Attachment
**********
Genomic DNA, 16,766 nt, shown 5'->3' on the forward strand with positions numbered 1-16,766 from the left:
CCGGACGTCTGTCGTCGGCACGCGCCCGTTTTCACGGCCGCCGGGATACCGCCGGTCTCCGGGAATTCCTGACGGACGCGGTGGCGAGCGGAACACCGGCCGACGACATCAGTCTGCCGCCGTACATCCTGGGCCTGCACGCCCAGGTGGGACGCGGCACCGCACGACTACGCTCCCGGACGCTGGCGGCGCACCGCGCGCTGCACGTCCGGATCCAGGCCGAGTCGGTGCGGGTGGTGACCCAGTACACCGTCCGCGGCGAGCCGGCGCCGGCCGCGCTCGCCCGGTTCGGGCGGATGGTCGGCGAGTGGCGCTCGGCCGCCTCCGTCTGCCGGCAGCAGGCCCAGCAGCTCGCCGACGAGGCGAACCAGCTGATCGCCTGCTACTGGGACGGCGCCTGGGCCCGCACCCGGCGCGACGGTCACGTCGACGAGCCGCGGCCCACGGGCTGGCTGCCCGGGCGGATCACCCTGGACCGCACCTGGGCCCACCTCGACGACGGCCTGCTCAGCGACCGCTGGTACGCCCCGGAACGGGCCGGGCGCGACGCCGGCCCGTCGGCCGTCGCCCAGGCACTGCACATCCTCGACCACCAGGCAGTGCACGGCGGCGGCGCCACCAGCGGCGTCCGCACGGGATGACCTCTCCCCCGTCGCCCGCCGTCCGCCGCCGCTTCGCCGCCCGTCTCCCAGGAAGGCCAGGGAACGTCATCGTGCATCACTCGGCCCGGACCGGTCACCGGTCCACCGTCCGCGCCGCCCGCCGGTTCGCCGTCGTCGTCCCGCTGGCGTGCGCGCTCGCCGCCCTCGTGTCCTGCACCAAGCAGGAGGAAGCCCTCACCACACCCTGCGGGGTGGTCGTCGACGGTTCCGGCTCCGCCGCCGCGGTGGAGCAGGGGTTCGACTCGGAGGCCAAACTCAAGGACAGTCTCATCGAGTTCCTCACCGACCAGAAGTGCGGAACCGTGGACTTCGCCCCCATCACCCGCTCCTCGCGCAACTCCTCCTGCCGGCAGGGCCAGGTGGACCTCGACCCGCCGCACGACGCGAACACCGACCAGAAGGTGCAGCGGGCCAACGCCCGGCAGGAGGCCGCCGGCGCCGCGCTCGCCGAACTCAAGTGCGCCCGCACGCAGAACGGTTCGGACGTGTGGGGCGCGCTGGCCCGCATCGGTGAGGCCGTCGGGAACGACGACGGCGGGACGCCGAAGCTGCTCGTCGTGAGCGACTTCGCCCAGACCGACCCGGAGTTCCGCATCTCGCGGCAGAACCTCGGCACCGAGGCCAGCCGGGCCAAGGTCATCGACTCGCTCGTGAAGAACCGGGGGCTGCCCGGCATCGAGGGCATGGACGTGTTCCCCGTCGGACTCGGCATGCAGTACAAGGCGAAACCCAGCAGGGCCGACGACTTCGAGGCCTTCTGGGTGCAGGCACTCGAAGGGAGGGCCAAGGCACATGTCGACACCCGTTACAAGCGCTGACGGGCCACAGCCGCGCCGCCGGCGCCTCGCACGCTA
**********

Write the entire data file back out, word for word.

Genomic DNA, 16,766 nt, shown 5'->3' on the forward strand with positions numbered 1-16,766 from the left:
CCGGACGTCTGTCGTCGGCACGCGCCCGTTTTCACGGCCGCCGGGATACCGCCGGTCTCCGGGAATTCCTGACGGACGCGGTGGCGAGCGGAACACCGGCCGACGACATCAGTCTGCCGCCGTACATCCTGGGCCTGCACGCCCAGGTGGGACGCGGCACCGCACGACTACGCTCCCGGACGCTGGCGGCGCACCGCGCGCTGCACGTCCGGATCCAGGCCGAGTCGGTGCGGGTGGTGACCCAGTACACCGTCCGCGGCGAGCCGGCGCCGGCCGCGCTCGCCCGGTTCGGGCGGATGGTCGGCGAGTGGCGCTCGGCCGCCTCCGTCTGCCGGCAGCAGGCCCAGCAGCTCGCCGACGAGGCGAACCAGCTGATCGCCTGCTACTGGGACGGCGCCTGGGCCCGCACCCGGCGCGACGGTCACGTCGACGAGCCGCGGCCCACGGGCTGGCTGCCCGGGCGGATCACCCTGGACCGCACCTGGGCCCACCTCGACGACGGCCTGCTCAGCGACCGCTGGTACGCCCCGGAACGGGCCGGGCGCGACGCCGGCCCGTCGGCCGTCGCCCAGGCACTGCACATCCTCGACCACCAGGCAGTGCACGGCGGCGGCGCCACCAGCGGCGTCCGCACGGGATGACCTCTCCCCCGTCGCCCGCCGTCCGCCGCCGCTTCGCCGCCCGTCTCCCAGGAAGGCCAGGGAACGTCATCGTGCATCACTCGGCCCGGACCGGTCACCGGTCCACCGTCCGCGCCGCCCGCCGGTTCGCCGTCGTCGTCCCGCTGGCGTGCGCGCTCGCCGCCCTCGTGTCCTGCACCAAGCAGGAGGAAGCCCTCACCACACCCTGCGGGGTGGTCGTCGACGGTTCCGGCTCCGCCGCCGCGGTGGAGCAGGGGTTCGACTCGGAGGCCAAACTCAAGGACAGTCTCATCGAGTTCCTCACCGACCAGAAGTGCGGAACCGTGGACTTCGCCCCCATCACCCGCTCCTCGCGCAACTCCTCCTGCCGGCAGGGCCAGGTGGACCTCGACCCGCCGCACGACGCGAACACCGACCAGAAGGTGCAGCGGGCCAACGCCCGGCAGGAGGCCGCCGGCGCCGCGCTCGCCGAACTCAAGTGCGCCCGCACGCAGAACGGTTCGGACGTGTGGGGCGCGCTGGCCCGCATCGGTGAGGCCGTCGGGAACGACGACGGCGGGACGCCGAAGCTGCTCGTCGTGAGCGACTTCGCCCAGACCGACCCGGAGTTCCGCATCTCGCGGCAGAACCTCGGCACCGAGGCCAGCCGGGCCAAGGTCATCGACTCGCTCGTGAAGAACCGGGGGCTGCCCGGCATCGAGGGCATGGACGTGTTCCCCGTCGGACTCGGCATGCAGTACAAGGCGAAACCCAGCAGGGCCGACGACTTCGAGGCCTTCTGGGTGCAGGCACTCGAAGGGAGGGCCAAGGCACATGTCGACACCCGTTACAAGCGCTGACGGGCCACAGCCGCGCCGCCGGCGCCTCGCACGCTA